In respect of UK mutual law, the Friendly Societies Act 1992 needs updating. In fact, this was one of the factors that led to the LV= saga unfolding as it converted to a company two years ago. The net result is that the sector is unable to fully realise its potential under outdated laws. Costs are higher because some of the efficiencies taken for granted elsewhere are not afforded to societies, and energy is diverted to work-around solutions. 

Capital raising is also key. Access to capital is presented as the motivation in almost every demutualisation. In the LV= example, we thought the argument was particularly hollow but nevertheless that was the story members were given. Although the Mutuals Deferred Shares Act (which would permit the likes of LV= to raise capital without risking its mutual status) became law in 2015, it continues to be caught up in a tussle with HMRC and is currently unusable. The opportunity to refresh the Act, address the taxation problems, and build on the experiences of similar legislation for building societies, and the successful approach recently adopted in Australia, will give much-needed support to the mutual sector. 

In many countries there is also the concept of indivisible reserves – this is entered into voluntarily by the co-operative or mutual and means that in the event of a winding up the remaining assets must be used for their intended purpose or transferred to a different mutual. Where this exists we see fewer demutualisations.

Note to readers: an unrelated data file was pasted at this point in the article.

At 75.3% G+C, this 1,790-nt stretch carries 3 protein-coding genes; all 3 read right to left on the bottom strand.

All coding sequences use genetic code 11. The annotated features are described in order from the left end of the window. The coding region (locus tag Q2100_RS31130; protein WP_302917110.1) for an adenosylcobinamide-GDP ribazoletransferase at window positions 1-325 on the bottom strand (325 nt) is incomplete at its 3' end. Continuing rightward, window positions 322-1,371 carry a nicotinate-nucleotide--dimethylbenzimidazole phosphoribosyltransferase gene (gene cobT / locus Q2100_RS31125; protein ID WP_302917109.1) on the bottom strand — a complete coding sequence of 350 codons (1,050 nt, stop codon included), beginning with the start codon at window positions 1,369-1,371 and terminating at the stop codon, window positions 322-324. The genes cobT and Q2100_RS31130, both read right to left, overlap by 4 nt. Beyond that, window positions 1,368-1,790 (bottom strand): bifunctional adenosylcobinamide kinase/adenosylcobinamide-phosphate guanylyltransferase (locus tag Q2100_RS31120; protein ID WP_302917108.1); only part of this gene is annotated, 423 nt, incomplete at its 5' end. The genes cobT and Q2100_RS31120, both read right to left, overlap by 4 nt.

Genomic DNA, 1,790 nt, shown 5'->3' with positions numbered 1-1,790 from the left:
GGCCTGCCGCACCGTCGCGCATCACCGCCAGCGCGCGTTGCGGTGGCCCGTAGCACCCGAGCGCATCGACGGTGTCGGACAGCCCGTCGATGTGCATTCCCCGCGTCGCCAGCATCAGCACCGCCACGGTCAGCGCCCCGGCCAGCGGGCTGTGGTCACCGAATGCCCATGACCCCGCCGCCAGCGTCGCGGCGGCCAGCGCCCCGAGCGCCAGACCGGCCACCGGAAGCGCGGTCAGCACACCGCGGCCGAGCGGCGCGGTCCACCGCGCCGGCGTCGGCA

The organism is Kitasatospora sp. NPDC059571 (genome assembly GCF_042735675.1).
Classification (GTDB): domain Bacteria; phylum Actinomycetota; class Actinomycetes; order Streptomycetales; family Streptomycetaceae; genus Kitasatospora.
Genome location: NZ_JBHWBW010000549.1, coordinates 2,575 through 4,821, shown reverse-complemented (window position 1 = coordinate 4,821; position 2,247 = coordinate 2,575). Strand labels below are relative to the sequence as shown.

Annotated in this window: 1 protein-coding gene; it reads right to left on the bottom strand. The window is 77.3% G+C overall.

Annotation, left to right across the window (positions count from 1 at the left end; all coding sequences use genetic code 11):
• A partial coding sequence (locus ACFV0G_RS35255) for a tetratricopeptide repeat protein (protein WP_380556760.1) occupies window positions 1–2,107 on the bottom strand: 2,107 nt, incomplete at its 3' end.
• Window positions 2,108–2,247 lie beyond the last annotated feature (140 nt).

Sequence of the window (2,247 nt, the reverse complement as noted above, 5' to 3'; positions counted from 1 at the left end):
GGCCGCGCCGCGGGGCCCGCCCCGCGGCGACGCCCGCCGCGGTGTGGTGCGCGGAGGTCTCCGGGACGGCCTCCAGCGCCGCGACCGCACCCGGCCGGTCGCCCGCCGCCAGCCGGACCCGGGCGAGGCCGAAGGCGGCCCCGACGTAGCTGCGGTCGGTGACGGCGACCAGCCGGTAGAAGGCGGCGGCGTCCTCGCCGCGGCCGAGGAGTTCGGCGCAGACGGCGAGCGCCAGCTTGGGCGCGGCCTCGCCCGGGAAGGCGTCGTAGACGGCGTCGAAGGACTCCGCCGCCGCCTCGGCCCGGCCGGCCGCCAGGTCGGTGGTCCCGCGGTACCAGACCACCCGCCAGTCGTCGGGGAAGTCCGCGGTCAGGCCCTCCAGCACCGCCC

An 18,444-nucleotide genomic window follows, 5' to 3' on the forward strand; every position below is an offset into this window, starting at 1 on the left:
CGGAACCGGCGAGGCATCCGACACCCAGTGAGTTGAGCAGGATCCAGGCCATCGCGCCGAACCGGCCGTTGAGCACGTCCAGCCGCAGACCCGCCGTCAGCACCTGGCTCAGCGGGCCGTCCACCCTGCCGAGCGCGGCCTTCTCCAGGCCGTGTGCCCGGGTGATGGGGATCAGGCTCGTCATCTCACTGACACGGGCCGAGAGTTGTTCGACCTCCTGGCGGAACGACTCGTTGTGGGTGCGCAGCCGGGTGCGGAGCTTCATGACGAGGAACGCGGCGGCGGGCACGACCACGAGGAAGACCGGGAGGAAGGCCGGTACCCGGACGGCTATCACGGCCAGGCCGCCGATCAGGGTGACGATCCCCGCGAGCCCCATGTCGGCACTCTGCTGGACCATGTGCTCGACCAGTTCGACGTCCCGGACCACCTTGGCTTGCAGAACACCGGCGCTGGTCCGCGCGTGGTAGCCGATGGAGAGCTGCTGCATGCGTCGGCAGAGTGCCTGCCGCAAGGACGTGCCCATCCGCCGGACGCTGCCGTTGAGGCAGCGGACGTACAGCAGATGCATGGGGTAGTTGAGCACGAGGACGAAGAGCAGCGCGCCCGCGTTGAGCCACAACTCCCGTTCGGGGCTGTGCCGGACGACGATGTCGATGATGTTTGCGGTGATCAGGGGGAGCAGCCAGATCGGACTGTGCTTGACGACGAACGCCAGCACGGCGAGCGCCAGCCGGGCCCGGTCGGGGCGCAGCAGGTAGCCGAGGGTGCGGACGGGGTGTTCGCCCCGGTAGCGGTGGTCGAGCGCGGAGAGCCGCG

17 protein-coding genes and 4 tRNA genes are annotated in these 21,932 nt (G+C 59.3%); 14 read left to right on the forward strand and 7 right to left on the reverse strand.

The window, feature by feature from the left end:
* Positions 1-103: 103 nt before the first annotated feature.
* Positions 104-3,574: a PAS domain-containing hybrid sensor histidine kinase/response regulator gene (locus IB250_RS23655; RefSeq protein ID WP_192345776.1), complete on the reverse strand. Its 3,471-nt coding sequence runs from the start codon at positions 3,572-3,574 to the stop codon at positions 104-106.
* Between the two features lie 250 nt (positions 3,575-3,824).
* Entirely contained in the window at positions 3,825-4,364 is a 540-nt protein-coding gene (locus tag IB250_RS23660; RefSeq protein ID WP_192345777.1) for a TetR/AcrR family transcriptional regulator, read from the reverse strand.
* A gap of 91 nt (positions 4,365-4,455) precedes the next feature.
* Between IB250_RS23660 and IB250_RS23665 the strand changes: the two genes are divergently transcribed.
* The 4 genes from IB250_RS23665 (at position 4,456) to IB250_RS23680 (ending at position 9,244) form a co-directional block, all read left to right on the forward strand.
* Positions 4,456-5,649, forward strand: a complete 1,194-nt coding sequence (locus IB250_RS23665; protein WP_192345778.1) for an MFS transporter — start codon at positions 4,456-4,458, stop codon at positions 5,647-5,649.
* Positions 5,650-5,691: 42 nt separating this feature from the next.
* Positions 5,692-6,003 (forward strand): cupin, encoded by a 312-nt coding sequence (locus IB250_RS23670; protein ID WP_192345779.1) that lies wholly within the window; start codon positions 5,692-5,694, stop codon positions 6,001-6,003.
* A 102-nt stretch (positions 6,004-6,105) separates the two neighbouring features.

How can mutuals reduce the risk of demutualisation?

This is a crucial question. In the LV= case, there were a number of difficulties particularly in relation to the appointment of the chief executive, the total lack of honesty with members in the early stages of the process and the weak nature of the board in relation to a plan apparently concocted by the chief and chair alone. There remain questions around corporate governance. 

In most respects, mutuals are no different from any corporate. There are failures of governance at every level at different times and corporates go through the same search processes to find non-executive directors. They will have the same faults and the same successes. 

Particular problems arise with mutuals when there is no representation of membership, no consumer voice, no member-owner voice in this situation. This is a critical challenge if firms are to protect themselves against the threat of demutualisation.